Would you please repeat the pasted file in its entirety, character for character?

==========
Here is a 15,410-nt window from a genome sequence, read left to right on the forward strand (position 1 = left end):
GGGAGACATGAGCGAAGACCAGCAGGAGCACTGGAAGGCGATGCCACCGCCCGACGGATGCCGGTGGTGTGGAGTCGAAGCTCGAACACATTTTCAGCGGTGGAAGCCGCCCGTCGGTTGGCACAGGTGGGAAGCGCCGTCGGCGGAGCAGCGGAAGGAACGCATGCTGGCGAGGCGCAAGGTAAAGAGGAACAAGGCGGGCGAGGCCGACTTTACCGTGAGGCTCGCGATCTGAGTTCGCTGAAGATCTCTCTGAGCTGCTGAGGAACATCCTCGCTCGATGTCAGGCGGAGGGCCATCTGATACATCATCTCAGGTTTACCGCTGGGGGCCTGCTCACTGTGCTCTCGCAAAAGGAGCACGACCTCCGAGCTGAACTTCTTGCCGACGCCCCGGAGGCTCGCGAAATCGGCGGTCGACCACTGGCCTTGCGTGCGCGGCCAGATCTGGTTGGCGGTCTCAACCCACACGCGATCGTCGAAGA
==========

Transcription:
Here is a 15,410-nt window from a genome sequence, read left to right on the forward strand (position 1 = left end):
GGGAGACATGAGCGAAGACCAGCAGGAGCACTGGAAGGCGATGCCACCGCCCGACGGATGCCGGTGGTGTGGAGTCGAAGCTCGAACACATTTTCAGCGGTGGAAGCCGCCCGTCGGTTGGCACAGGTGGGAAGCGCCGTCGGCGGAGCAGCGGAAGGAACGCATGCTGGCGAGGCGCAAGGTAAAGAGGAACAAGGCGGGCGAGGCCGACTTTACCGTGAGGCTCGCGATCTGAGTTCGCTGAAGATCTCTCTGAGCTGCTGAGGAACATCCTCGCTCGATGTCAGGCGGAGGGCCATCTGATACATCATCTCAGGTTTACCGCTGGGGGCCTGCTCACTGTGCTCTCGCAAAAGGAGCACGACCTCCGAGCTGAACTTCTTGCCGACGCCCCGGAGGCTCGCGAAATCGGCGGTCGACCACTGGCCTTGCGTGCGCGGCCAGATCTGGTTGGCGGTCTCAACCCACACGCGATCGTCGAAGA